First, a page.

The Asylum 13 is one of three blends that was a part of the launch of Asylum Cigars. Asylum Cigars made its debut around the time of the 2012 IPCPR Trade Show. The company was started by Tom Lazuka and Kevin Baxter. In addition, Asylum Cigars is partnering with Christian Eiroa and his Tabacaleras Unidas company for this venture. As far as the Asylum 13 cigar itself, this cigar blend is positioned as the “fullest” in terms of all of the Asylum Cigar releases. I have recently been sampling some Asylum 13 cigars. There is no doubt that Lazuka and Baxter are on to something special and this is an outstanding cigar.
We recently highlighted Christian Eiroa’s return to the cigar business as one of the big stories in the cigar industry in 2012. The work that Lazuka and Baxter are doing at Asylum is a big part of this story. In a December 1, 2012 interview with Kiss My Ash Radio, Eiroa mentioned he had formed a “business incubator” to provide other people with good ideas with the infrastructure to produce cigars. Asylum Cighars represents one of these entities – and it provides Eiroa with a Nicaraguan arm to his company. This is because Asylum Cigars heavily focuses on Nicaraguan tobacco.
Without further adieu, let’s break down the Asylum 13 and see what this cigar brings to the table.
The Asylum 13 is an all-Nicaraguan puro:
Wrapper: Nicaraguan Habano
The Asylum 13 has been launched in three frontmarks. While we will explore the robusto, this line is skewed toward bigger ring gauges.
Sixty: 6 x 60
There is also a special barberpole version of the Asylum 13 called the Ogre that is scheduled to be released (following this article). This is also a 7 x 70 vitola and features a combination of candela and maduro wrappers.
As mentioned, for this cigar experience, I sampled the robusto size. The wrapper to the Asylum 13 has a milk chocolate color to it. I would describe the wrapper as more silky than oily – although there is some oil on the wrapper. There are a few visible veins and a few wrapper seams. From the footer there is a nice cocoa/cedar aroma that can be detected.
The band to the Asylum 13 is mostly black and white with some red. In white font is “Asylum 13” on a black background. There is a thin red dotted design on the front of the band. There are what I would categorize as white skull/flower-like designs that adorn the band as well.
Preparation for the Cigar Experience
I as usually do, I opted for a straight cut to remove the cap of the Asylum 13. Once the cap was removed, I moved on to the pre-light draw. The dry draw notes provided a mix of cocoa, leather, cedar, and pepper. Overall there was a nice mix of flavors on the pre-light draw. At this point, it was time to light the foot of my Asylum 13 and see what the smoking experience would deliver.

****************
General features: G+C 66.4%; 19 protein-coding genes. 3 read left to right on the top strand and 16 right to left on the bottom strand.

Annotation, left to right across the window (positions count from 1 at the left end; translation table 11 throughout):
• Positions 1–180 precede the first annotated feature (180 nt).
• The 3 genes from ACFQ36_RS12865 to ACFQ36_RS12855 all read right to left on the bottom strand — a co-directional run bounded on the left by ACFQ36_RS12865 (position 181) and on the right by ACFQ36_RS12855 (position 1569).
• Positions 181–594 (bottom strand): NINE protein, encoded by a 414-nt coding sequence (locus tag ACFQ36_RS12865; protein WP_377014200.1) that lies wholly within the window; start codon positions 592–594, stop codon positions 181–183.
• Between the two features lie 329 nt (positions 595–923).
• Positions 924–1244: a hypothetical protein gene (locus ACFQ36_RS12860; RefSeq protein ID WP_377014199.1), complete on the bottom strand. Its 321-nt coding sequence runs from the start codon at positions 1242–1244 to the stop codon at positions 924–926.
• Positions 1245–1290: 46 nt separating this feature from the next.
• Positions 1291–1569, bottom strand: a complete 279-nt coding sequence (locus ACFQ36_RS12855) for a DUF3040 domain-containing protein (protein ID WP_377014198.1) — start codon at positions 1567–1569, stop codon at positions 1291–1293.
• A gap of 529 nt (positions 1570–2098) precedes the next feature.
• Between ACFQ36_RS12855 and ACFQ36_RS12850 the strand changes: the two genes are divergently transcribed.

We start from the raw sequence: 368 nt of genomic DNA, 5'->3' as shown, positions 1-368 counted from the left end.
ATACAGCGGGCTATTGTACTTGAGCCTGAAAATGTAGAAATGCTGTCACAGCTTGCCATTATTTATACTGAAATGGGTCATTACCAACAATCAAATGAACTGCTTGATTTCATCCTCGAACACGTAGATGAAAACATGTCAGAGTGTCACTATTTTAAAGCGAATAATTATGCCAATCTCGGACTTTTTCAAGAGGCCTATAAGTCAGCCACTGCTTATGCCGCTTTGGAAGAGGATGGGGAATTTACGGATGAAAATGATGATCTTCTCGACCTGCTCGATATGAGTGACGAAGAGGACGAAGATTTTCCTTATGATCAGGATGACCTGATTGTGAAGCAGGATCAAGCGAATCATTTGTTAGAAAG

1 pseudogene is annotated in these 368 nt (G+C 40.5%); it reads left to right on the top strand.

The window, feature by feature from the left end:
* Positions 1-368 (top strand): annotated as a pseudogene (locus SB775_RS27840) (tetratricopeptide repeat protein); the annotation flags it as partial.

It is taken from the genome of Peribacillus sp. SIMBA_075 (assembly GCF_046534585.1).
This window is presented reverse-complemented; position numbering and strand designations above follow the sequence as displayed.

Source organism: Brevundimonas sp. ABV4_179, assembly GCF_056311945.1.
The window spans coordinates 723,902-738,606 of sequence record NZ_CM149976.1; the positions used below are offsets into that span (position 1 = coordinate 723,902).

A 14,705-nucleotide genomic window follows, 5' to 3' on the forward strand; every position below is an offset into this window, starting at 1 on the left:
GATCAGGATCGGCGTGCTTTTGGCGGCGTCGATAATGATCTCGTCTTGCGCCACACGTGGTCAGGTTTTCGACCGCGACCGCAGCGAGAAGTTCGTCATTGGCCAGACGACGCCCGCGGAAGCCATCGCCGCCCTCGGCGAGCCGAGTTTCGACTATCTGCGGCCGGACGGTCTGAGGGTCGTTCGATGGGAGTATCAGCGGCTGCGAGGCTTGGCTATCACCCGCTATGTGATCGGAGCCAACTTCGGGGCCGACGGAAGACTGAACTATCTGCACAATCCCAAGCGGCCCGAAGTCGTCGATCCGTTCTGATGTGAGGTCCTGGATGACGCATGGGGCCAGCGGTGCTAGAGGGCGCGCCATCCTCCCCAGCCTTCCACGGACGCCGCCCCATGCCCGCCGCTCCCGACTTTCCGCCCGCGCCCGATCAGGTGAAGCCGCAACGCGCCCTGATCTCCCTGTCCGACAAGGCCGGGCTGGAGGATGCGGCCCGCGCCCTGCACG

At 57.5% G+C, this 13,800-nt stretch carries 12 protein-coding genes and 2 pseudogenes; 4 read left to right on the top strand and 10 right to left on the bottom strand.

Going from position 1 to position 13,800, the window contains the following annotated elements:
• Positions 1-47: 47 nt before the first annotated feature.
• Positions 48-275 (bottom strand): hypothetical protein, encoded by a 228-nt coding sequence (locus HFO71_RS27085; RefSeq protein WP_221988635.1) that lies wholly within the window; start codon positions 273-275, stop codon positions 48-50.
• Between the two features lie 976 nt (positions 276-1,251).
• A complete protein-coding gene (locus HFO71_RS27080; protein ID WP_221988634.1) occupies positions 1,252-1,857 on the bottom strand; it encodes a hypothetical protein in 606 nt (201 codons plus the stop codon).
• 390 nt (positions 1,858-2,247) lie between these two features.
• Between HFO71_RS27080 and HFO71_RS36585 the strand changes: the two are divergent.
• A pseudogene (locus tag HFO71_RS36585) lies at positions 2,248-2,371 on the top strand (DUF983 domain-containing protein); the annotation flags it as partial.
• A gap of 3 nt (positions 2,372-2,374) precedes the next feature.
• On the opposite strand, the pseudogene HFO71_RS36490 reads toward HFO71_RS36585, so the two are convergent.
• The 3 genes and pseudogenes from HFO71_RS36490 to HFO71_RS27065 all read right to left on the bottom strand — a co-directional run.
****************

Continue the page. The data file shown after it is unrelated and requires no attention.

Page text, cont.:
The start to the Asylum 13 started with with a strong blast of pepper. Once the pepper subsided, I detected notes of cocoa, leather, and pepper. The cocoa notes eventually became the primary notes. The pepper and leather notes were secondary. Some floral notes also joined on as secondary notes. The floral notes merged with the pepper creating (for lack of a better term) a “floral spice”.
As the cigar experience of the Asylum 13 moved through the first half, the leather notes became primary while the cocoa notes became more of a chocolate flavor in the background. The spice remained in the background, but reverted back to a traditional pepper flavor. The pepper notes were subtle, yet effective in playing a role in the flavor profile.
In the second half, the pepper notes joined the leather notes in the forefront. The chocolate notes then became a primary flavor as well. The pepper, leather, and chocolate notes remained present right until the end of the smoke. The Asylum 13 had no harshness at the close of the smoking experience. The resulting nub was cool in temperature. I was able to get a nice “finger burner” nub on this cigar. While the nub was also a little soft, this didn’t occur until the very end.
Burn and Draw
The construction to the Asylum 13 was top-notch and this was reflected in the burn and draw attributes. From a burn perspective, the burn line remained straight from start to finish – requiring only a few touch-ups along the way. The resulting ash was tight with a salt and pepper color. There was virtually no flaking with this ash from start to finish. The burn rate and burn temperature were ideal.
The draw to the Asylum 13 was also excellent. This made this cigar a joy to smoke from start to finish.
Strength and Body
There is no question the Asylum 13 is a strong cigar. I assessed this to be a full strength cigar from start to finish. As for the body, the best way to describe the flavors is they are subtle yet effective. Overall I assessed this cigar to be on the upper end of medium-bodied.
There is no doubt that the strength has the upper hand over the body when looking at these two attributes. For the Asylum 13, I didn’t find the strength over body advantage to be a problem here. The subtle qualities of the flavor profile gave this cigar a unique identity while providing some “pop”.
Overall, the Asylum Cigar is a well constructed cigar that does deliver a nice smoking experience. As I mentioned, this is a case where strength has an advantage over body. While there is a gap between these two attributes, things actually work quite well with this blend. I also still enjoyed the flavors this cigar did produce. This cigar has a price point in the $6.00 – $7.00 range. While we don’t factor price into our assessments, it is worth noting that this has an attractive price point. Overall, given this is a stronger cigar, I’d recommend this to a more seasoned cigar enthusiast who enjoys a full strength smoking experience. As for myself, this is a cigar I will definitely smoke again.
Assessment: Nice to Have
Source: The cigars for this assessment were purchased from Outland Cigars in Charlotte, North Carolina.